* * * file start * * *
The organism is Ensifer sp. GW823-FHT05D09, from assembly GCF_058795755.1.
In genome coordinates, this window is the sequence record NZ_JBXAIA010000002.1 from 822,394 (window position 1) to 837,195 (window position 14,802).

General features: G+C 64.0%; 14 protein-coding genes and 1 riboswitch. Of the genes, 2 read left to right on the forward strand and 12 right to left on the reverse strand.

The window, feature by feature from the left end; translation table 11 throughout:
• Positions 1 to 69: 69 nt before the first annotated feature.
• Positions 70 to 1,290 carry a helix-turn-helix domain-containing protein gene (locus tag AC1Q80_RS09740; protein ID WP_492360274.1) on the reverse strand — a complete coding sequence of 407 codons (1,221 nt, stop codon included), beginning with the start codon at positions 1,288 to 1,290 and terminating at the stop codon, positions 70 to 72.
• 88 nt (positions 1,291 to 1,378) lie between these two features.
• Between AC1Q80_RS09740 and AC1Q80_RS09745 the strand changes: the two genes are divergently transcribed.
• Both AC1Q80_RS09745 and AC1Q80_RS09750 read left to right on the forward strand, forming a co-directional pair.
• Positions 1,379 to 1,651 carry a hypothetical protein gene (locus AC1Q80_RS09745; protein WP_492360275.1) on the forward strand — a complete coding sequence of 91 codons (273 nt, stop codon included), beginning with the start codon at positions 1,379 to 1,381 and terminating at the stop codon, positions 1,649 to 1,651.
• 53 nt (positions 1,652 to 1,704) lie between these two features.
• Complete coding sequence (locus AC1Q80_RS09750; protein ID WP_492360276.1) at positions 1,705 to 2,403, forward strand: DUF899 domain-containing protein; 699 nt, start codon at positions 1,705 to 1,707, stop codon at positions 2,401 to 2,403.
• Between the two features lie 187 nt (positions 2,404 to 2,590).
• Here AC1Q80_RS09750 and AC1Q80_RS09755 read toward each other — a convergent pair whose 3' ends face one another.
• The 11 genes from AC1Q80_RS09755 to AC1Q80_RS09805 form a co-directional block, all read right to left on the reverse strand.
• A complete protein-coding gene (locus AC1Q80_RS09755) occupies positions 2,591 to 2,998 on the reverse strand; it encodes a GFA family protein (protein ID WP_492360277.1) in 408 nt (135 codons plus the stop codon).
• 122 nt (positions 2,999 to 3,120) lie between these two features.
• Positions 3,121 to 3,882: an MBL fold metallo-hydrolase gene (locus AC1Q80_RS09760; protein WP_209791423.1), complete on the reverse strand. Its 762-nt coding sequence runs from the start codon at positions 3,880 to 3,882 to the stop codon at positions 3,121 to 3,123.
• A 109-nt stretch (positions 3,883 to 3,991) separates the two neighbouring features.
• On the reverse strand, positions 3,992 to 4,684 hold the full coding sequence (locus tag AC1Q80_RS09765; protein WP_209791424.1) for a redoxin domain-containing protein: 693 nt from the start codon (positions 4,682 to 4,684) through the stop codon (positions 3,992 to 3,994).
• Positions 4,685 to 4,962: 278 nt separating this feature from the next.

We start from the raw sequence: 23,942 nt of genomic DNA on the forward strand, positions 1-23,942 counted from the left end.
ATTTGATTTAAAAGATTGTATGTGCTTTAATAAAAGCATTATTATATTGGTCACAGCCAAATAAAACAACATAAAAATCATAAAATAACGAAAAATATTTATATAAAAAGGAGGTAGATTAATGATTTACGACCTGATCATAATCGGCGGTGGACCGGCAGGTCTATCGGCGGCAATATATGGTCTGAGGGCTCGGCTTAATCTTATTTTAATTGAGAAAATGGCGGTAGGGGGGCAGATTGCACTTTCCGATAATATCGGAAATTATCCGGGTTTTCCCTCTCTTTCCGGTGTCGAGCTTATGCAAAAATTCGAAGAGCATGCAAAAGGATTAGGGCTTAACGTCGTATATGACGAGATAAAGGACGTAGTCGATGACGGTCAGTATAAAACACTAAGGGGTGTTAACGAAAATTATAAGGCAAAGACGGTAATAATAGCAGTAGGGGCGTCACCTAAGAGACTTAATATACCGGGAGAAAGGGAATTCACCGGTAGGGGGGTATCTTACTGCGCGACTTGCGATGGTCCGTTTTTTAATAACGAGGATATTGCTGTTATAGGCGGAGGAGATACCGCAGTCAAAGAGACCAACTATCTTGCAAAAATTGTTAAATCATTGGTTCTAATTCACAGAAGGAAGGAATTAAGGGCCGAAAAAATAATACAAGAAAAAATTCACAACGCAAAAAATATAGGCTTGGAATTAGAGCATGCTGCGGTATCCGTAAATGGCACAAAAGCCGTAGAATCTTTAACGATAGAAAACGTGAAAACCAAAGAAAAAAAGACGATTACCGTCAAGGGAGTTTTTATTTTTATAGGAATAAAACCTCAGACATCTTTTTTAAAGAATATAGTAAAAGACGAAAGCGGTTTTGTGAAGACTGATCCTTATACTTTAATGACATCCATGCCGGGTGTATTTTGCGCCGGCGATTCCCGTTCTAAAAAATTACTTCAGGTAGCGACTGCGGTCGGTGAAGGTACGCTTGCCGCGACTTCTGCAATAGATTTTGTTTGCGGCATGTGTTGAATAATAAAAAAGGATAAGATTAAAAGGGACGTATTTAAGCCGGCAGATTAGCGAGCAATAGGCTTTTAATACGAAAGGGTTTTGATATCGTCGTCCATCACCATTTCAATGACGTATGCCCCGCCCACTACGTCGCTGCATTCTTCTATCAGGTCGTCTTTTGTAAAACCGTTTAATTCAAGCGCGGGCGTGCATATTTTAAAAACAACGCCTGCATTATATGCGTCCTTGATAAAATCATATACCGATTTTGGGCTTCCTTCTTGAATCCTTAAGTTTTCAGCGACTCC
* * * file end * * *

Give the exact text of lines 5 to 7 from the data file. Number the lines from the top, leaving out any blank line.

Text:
• Positions 1 to 69: 69 nt before the first annotated feature.
• Positions 70 to 1,290 carry a helix-turn-helix domain-containing protein gene (locus tag AC1Q80_RS09740; protein ID WP_492360274.1) on the reverse strand — a complete coding sequence of 407 codons (1,221 nt, stop codon included), beginning with the start codon at positions 1,288 to 1,290 and terminating at the stop codon, positions 70 to 72.
• 88 nt (positions 1,291 to 1,378) lie between these two features.